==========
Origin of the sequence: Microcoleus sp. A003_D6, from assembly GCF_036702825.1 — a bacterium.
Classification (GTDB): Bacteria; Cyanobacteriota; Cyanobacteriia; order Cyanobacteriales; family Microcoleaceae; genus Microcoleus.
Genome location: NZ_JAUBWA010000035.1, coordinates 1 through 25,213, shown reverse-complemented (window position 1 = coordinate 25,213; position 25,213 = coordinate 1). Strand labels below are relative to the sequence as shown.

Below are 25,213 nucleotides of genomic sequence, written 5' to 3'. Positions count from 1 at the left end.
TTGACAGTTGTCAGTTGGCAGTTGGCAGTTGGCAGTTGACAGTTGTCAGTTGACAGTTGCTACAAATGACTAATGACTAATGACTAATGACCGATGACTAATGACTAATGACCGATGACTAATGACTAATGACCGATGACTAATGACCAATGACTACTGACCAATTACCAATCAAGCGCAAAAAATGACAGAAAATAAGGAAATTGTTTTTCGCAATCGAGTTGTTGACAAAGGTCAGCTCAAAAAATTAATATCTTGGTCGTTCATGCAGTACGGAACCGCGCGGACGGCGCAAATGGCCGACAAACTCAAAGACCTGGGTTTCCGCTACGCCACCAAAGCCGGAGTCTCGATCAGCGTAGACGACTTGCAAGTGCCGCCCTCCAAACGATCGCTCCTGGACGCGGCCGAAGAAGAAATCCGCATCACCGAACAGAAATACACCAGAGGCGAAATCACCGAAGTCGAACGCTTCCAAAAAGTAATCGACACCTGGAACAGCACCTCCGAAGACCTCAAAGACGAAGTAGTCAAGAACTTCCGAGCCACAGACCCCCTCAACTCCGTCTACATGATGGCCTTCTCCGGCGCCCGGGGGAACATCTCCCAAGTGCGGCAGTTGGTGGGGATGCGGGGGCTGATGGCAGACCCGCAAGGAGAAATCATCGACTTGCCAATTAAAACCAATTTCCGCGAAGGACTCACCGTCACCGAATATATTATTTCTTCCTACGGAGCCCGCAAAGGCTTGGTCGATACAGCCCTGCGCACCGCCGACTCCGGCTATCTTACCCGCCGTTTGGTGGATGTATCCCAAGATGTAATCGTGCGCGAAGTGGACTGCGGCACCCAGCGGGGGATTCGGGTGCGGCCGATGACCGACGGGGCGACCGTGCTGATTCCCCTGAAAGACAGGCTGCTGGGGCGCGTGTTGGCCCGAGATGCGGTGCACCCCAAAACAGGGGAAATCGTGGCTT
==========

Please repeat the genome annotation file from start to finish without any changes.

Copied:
Origin of the sequence: Microcoleus sp. A003_D6, from assembly GCF_036702825.1 — a bacterium.
Classification (GTDB): Bacteria; Cyanobacteriota; Cyanobacteriia; order Cyanobacteriales; family Microcoleaceae; genus Microcoleus.
Genome location: NZ_JAUBWA010000035.1, coordinates 1 through 25,213, shown reverse-complemented (window position 1 = coordinate 25,213; position 25,213 = coordinate 1). Strand labels below are relative to the sequence as shown.

Below are 25,213 nucleotides of genomic sequence, written 5' to 3'. Positions count from 1 at the left end.
TTGACAGTTGTCAGTTGGCAGTTGGCAGTTGGCAGTTGACAGTTGTCAGTTGACAGTTGCTACAAATGACTAATGACTAATGACTAATGACCGATGACTAATGACTAATGACCGATGACTAATGACTAATGACCGATGACTAATGACCAATGACTACTGACCAATTACCAATCAAGCGCAAAAAATGACAGAAAATAAGGAAATTGTTTTTCGCAATCGAGTTGTTGACAAAGGTCAGCTCAAAAAATTAATATCTTGGTCGTTCATGCAGTACGGAACCGCGCGGACGGCGCAAATGGCCGACAAACTCAAAGACCTGGGTTTCCGCTACGCCACCAAAGCCGGAGTCTCGATCAGCGTAGACGACTTGCAAGTGCCGCCCTCCAAACGATCGCTCCTGGACGCGGCCGAAGAAGAAATCCGCATCACCGAACAGAAATACACCAGAGGCGAAATCACCGAAGTCGAACGCTTCCAAAAAGTAATCGACACCTGGAACAGCACCTCCGAAGACCTCAAAGACGAAGTAGTCAAGAACTTCCGAGCCACAGACCCCCTCAACTCCGTCTACATGATGGCCTTCTCCGGCGCCCGGGGGAACATCTCCCAAGTGCGGCAGTTGGTGGGGATGCGGGGGCTGATGGCAGACCCGCAAGGAGAAATCATCGACTTGCCAATTAAAACCAATTTCCGCGAAGGACTCACCGTCACCGAATATATTATTTCTTCCTACGGAGCCCGCAAAGGCTTGGTCGATACAGCCCTGCGCACCGCCGACTCCGGCTATCTTACCCGCCGTTTGGTGGATGTATCCCAAGATGTAATCGTGCGCGAAGTGGACTGCGGCACCCAGCGGGGGATTCGGGTGCGGCCGATGACCGACGGGGCGACCGTGCTGATTCCCCTGAAAGACAGGCTGCTGGGGCGCGTGTTGGCCCGAGATGCGGTGCACCCCAAAACAGGGGAAATCGTGGCTT